School timetable: How to home school your children – sample timetable

The coronavirus epidemic in the UK has so far killed 144 people with more than 3,000 cases confirmed. The increasing numbers of infection has led to drastic measures from the Government in a bid to tackle the deadly virus.

On Wednesday, Prime Minister Boris Johnson announced schools will close for all children except those of key workers.

That means schools will still need to look after the children of key workers – such as NHS staff, supermarket workers and police officers – as well as vulnerable children.

The Prime Minister also announced exams will not take place in May and June as planned.

Asked about the duration of school closures, Mr Johnson said he wants to keep it to an “absolute minimum”.

READ MORE

  • School closures: When will schools reopen? How long are schools closed

Already, letters have been sent home to parents issuing advice on how to maintain normality and routine.

A letter from Ysgol Llywelyn in Rhyl states: “Decide what aspects of the daily routine will stay the same at home and use your child’s usual school day as a starting point.

“Wake-up time shouldn’t be too late, despite what your daughter or son might prefer.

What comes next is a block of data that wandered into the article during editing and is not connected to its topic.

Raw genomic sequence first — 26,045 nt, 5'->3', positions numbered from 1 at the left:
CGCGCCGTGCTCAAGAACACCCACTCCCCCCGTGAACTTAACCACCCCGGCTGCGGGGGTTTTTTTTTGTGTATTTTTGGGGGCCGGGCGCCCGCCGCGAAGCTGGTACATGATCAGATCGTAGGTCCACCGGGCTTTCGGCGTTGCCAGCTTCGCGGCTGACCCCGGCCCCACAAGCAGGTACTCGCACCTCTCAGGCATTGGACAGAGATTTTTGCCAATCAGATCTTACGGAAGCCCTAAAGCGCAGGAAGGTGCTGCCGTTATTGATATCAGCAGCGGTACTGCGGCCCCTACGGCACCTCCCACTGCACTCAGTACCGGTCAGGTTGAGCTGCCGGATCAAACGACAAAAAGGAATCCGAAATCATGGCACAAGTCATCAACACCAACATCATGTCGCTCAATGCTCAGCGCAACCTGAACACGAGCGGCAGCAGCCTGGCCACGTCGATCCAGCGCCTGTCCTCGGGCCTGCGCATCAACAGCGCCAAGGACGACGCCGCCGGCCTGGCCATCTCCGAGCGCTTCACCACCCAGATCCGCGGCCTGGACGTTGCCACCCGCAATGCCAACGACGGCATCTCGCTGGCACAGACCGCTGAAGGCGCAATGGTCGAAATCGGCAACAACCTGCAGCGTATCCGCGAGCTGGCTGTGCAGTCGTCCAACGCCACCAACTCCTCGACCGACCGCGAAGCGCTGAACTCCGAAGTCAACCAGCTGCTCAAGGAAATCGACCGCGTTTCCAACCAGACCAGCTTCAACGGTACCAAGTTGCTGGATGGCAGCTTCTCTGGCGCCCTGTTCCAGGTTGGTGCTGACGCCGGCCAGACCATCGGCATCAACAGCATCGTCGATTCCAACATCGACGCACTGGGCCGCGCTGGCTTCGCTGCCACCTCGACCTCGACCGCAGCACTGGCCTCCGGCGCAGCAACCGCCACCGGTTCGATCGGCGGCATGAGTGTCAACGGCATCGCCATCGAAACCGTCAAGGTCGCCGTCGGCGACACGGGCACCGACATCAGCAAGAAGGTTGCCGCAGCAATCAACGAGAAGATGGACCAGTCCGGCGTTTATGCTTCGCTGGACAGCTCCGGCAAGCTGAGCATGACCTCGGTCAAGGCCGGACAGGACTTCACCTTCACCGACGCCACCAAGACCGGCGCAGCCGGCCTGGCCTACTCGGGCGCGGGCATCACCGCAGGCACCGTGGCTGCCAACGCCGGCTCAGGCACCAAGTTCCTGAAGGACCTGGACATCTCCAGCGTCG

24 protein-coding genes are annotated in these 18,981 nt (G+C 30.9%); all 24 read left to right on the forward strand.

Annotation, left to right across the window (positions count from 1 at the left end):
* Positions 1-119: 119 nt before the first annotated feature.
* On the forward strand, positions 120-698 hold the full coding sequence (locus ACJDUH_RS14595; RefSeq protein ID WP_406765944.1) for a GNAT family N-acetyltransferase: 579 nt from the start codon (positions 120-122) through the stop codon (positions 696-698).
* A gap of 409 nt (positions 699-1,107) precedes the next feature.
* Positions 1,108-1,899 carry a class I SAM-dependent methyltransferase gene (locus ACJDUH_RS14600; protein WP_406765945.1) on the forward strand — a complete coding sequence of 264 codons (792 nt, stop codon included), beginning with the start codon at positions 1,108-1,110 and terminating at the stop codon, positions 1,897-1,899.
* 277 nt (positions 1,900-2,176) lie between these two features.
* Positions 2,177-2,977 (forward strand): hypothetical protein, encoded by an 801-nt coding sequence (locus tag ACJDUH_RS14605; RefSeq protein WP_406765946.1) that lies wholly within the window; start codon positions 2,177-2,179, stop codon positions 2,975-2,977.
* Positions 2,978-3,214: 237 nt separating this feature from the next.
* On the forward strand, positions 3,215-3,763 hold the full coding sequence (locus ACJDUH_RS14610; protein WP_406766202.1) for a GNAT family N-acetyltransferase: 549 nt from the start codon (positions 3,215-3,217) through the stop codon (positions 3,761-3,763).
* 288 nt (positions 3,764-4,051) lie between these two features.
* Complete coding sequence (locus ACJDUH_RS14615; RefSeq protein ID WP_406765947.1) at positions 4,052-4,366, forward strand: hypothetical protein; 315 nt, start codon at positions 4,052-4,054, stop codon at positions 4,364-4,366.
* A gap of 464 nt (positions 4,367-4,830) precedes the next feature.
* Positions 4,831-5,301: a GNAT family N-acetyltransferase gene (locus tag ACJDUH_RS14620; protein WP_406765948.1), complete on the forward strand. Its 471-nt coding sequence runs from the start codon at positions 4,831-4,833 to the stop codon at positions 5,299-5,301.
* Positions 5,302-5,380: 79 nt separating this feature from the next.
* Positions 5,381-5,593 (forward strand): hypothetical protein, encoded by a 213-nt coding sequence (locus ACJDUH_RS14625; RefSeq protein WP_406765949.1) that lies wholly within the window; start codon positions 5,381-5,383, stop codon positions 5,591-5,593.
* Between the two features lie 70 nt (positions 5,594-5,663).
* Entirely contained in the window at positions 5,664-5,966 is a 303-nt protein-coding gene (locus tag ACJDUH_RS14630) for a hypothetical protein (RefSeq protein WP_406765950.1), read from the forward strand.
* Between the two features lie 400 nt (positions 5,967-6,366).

“Even if you allow them to sleep in a bit, make sure they are up, dressed and ready by whenever the school day would typically begin.

“After that, use the school schedule to pace the day.

“Keep the same times between classes and provide both structure and variety to each day.

“Also try finding different quiet places they can work throughout the day, perhaps morning study time is at the kitchen table, the afternoon might be in their bedroom.

DON’T MISS
Self-isolation: Can I go for a walk if I’m self-isolating? [EXPLAINER]
Italy death toll: Why has Italy been hit so hard with coronavirus? [ANALYSIS]
How will travel industry recover from coronavirus outbreak? [INSIGHT]

READ MORE

  • Mortgage: Expert calls on worried homeowners to contact lenders

“Serve lunch at the same time as it would be in school and encourage your child to use that break to catch up with a friend using FaceTime etc to provide some social engagement with their friends.

“Give regular breaks as young children cannot continue to concentrate for long periods of time, generally speaking, the older the child, the longer they can stay on task.

“Most of all, try to make sure they are reading every day, accessing programmes such as My Maths and Scholastic to keep the basics from falling behind.

“Please don’t treat this time of school closure as a holiday as in normal circumstances, they would be in school learning everyday.”

Sample timetable for young children

  • 9am – 9.30 – Language – reading and spelling
  • 9.30 – 9.45 – Playtime (physical activity if possible)
  • 9.45 – 10.30 – Writing (Phonics and letter formation)
  • 10.30 – 10.45 – Playtime
  • 10.45 – 11.30 – Maths activities
  • 11.30 – 12.30 – Lunch
  • Afternoon – Creative work

How will children be assessed?

Exams watchdogs have been working together for some time to look at alternative arrangements.

These may include:

  • using predicted grades
  • teacher assessments
  • looking at coursework
  • considering other evidence of candidate performance

Source: Read Full Article